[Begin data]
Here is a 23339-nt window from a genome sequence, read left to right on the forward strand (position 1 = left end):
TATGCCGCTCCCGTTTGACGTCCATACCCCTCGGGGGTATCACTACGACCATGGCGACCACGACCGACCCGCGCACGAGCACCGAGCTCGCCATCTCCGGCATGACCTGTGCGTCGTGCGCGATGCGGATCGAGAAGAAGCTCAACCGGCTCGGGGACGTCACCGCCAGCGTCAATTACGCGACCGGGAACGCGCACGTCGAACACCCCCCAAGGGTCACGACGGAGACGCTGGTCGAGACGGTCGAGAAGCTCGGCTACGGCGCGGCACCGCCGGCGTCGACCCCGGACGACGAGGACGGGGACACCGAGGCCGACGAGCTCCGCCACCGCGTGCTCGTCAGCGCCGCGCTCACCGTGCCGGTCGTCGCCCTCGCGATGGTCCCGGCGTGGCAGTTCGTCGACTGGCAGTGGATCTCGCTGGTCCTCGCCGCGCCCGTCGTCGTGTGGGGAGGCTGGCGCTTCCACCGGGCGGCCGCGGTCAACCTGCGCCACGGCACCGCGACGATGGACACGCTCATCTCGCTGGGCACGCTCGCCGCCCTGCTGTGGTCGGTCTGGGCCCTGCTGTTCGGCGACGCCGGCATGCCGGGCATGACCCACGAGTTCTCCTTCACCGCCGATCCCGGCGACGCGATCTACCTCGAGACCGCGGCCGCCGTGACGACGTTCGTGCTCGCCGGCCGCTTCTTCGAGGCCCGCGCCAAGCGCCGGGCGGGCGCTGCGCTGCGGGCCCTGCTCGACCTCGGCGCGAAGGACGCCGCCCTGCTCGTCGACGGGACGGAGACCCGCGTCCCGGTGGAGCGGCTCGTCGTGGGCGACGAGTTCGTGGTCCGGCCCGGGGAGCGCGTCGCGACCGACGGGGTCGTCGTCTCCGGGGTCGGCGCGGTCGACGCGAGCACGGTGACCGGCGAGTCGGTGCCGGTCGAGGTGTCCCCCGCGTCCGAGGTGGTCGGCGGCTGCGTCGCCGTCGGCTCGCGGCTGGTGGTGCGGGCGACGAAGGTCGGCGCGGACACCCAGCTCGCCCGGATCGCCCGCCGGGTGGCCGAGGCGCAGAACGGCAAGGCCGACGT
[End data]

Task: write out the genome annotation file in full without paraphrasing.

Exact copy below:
Here is a 23339-nt window from a genome sequence, read left to right on the forward strand (position 1 = left end):
TATGCCGCTCCCGTTTGACGTCCATACCCCTCGGGGGTATCACTACGACCATGGCGACCACGACCGACCCGCGCACGAGCACCGAGCTCGCCATCTCCGGCATGACCTGTGCGTCGTGCGCGATGCGGATCGAGAAGAAGCTCAACCGGCTCGGGGACGTCACCGCCAGCGTCAATTACGCGACCGGGAACGCGCACGTCGAACACCCCCCAAGGGTCACGACGGAGACGCTGGTCGAGACGGTCGAGAAGCTCGGCTACGGCGCGGCACCGCCGGCGTCGACCCCGGACGACGAGGACGGGGACACCGAGGCCGACGAGCTCCGCCACCGCGTGCTCGTCAGCGCCGCGCTCACCGTGCCGGTCGTCGCCCTCGCGATGGTCCCGGCGTGGCAGTTCGTCGACTGGCAGTGGATCTCGCTGGTCCTCGCCGCGCCCGTCGTCGTGTGGGGAGGCTGGCGCTTCCACCGGGCGGCCGCGGTCAACCTGCGCCACGGCACCGCGACGATGGACACGCTCATCTCGCTGGGCACGCTCGCCGCCCTGCTGTGGTCGGTCTGGGCCCTGCTGTTCGGCGACGCCGGCATGCCGGGCATGACCCACGAGTTCTCCTTCACCGCCGATCCCGGCGACGCGATCTACCTCGAGACCGCGGCCGCCGTGACGACGTTCGTGCTCGCCGGCCGCTTCTTCGAGGCCCGCGCCAAGCGCCGGGCGGGCGCTGCGCTGCGGGCCCTGCTCGACCTCGGCGCGAAGGACGCCGCCCTGCTCGTCGACGGGACGGAGACCCGCGTCCCGGTGGAGCGGCTCGTCGTGGGCGACGAGTTCGTGGTCCGGCCCGGGGAGCGCGTCGCGACCGACGGGGTCGTCGTCTCCGGGGTCGGCGCGGTCGACGCGAGCACGGTGACCGGCGAGTCGGTGCCGGTCGAGGTGTCCCCCGCGTCCGAGGTGGTCGGCGGCTGCGTCGCCGTCGGCTCGCGGCTGGTGGTGCGGGCGACGAAGGTCGGCGCGGACACCCAGCTCGCCCGGATCGCCCGCCGGGTGGCCGAGGCGCAGAACGGCAAGGCCGACGT